But even better? Simon Cowell's brainchild Il Divo was finally unleashed to the Idol audience. Just when we thought nothing could make this year's crop of contestants look good by comparison, this went and did it. Holy. Fuckin. Shit. Obviously trying to merge 'N Sync with Andrea Bocelli, Cowell has created this pop-horror to cross capitalize on their worldwide appeal. As a proud Italian, this shit almost made me weep. Are you telling me this mutant music disaster actually MAKES money? Who the hell is listening to them? Who's enjoying them? I mean it, I really want to know. Because those dumb, listening-challenged idiots should be forced to donate double to last night's charitable causes just for making the rest of us sit through that. Out-fucking-landishly bad. And suddenly, every word that comes out of Simon's mouth henceforth in a critique is tainted with the psuedo-operatic stylings of these bozos.
We also got treated to several "stars" making an appearance and taking the easy Sanjaya jokes. The Hair Himself was in the audience, laughing louder than anyone at the jokes, but it remains to be seen if he's really a great sport (probably) or just loving every last bit of being in the limelight, happily being a mockery because it makes him famous (also likely.)
One such person involved in some Sanjaya flack was Jack Black. This was a little sad, because it means Jack Black has already become that guy. You know, a guy who was cool with his Tenacious D and zany antics but is now just mass-market Velveeta. Sadly though, he had the opposite effect of Il Divo. Though his "performance" was played for laughs, it was still far better than anything we've seen the contestants put out on the stage this year.
Then the script flipped back to serious, and we knew this because Tom Cruise in all his heterosexual, Thetan, movie-star glory popped onscreen and glared through his preternaturally perfect face for a brief moment to -- I think -- give a number of how many funerals he's attended. And the number was one that shouldn't have been given, because of his Scientological leanings, because much like a charity number or sleep-with number, there's no correct one. It was an average number, I suppose, but I was also under the impression that Thetans didn't get sick or fuck the same sex or take drugs or die once they eradicated their engrams and they just devolved back into clams or jump in a volcano or fight psychlos with Xenu or wear mock naval uniforms some other happy, unenturbulating horseshit as they ascend to Commodore, level ten status.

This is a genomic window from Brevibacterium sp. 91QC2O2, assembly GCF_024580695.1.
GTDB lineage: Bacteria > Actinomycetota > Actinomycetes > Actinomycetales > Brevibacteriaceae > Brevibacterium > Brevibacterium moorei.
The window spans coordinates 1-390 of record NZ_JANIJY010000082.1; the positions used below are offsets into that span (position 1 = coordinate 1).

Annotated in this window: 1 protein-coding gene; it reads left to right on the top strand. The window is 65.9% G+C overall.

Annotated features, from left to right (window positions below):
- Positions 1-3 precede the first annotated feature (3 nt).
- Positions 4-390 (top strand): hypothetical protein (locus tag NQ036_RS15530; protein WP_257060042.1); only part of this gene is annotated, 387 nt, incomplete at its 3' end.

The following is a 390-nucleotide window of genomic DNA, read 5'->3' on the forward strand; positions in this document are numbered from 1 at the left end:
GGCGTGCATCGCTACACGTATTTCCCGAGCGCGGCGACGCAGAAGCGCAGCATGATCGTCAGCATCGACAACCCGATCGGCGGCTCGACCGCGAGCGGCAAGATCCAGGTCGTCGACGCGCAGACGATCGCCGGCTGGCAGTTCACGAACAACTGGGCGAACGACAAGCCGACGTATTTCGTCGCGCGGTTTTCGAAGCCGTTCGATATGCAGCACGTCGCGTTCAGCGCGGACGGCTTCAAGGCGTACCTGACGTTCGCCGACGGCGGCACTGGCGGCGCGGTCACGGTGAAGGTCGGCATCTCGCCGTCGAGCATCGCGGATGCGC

And that was all eventually proven out, as the husband and father to a couple of raging Scientologists then proceeded to reanimate and take the stage and sing his show-stopping '68 comeback finale number, "If I Can Dream." That's right, Elvis was back in the house. And he was doing a duet with Celine Dion. Remember when Natalie Cole did that "Unforgettable" duet with her dad? She at least had the sense to keep him onscreen and it kind of worked. Now, remember back to the second season of The Sopranos, after Nancy Marchand had died, but they still needed Livia Soprano for some scenes? So they kind of diced and spliced and used sit-ins and worked Livia into the script? Remember how god-forsaken creepy that was? TRIPLE IT.
This was, without question, one of the worst ideas Idol has ever hatched. Not only do they create a hologram of The King, they pair him up and make him duet with the queen of overblown, oversung, heartsappy Cheeze Whiz, Celine. And I swear to you, there were times when she looked over at the impersonator-stand-in-hologram and seemed pissed as though the corpse was upstaging her.
Robert Rodriguez couldn't have come up with a more bizarre, bad-taste scene than this. Which is exactly why it earns the prestigious award that I've heretofore been unable to hand out this year: The AJ Dance of Approval.
Oh yeah, and then Madge stopped by and reassured us that she's still banging Guy Ritchie because she gave a really "sincere" plea for help with her fake British accent.
And then they closed the show by having Bono mentor the kids.
Because, you know, he's just about the last credible rock superstar with relevance left in the world and he's equally known for his philanthropy and he took the time to work with the kids but as he still looks fairly normal and speaks coherently, it just wouldn't have meshed with the rest of the evening so just give him a whopping minute and a half at the end of the show. It was one last dollop of tacky shredded cheddar to put the final artery-arresting, cholesterol overloaded extravaganza of giving for the children into the Wisconsin hall of fame.
So that was it. Dead men singing. Yelly Clarkson making her comeback. Stupid montages. And no one getting kicked off, because it was a night of charity.
It was overhyped, overblown, and overproduced. In other words, it was everything that's good and pure and sane about American Idol.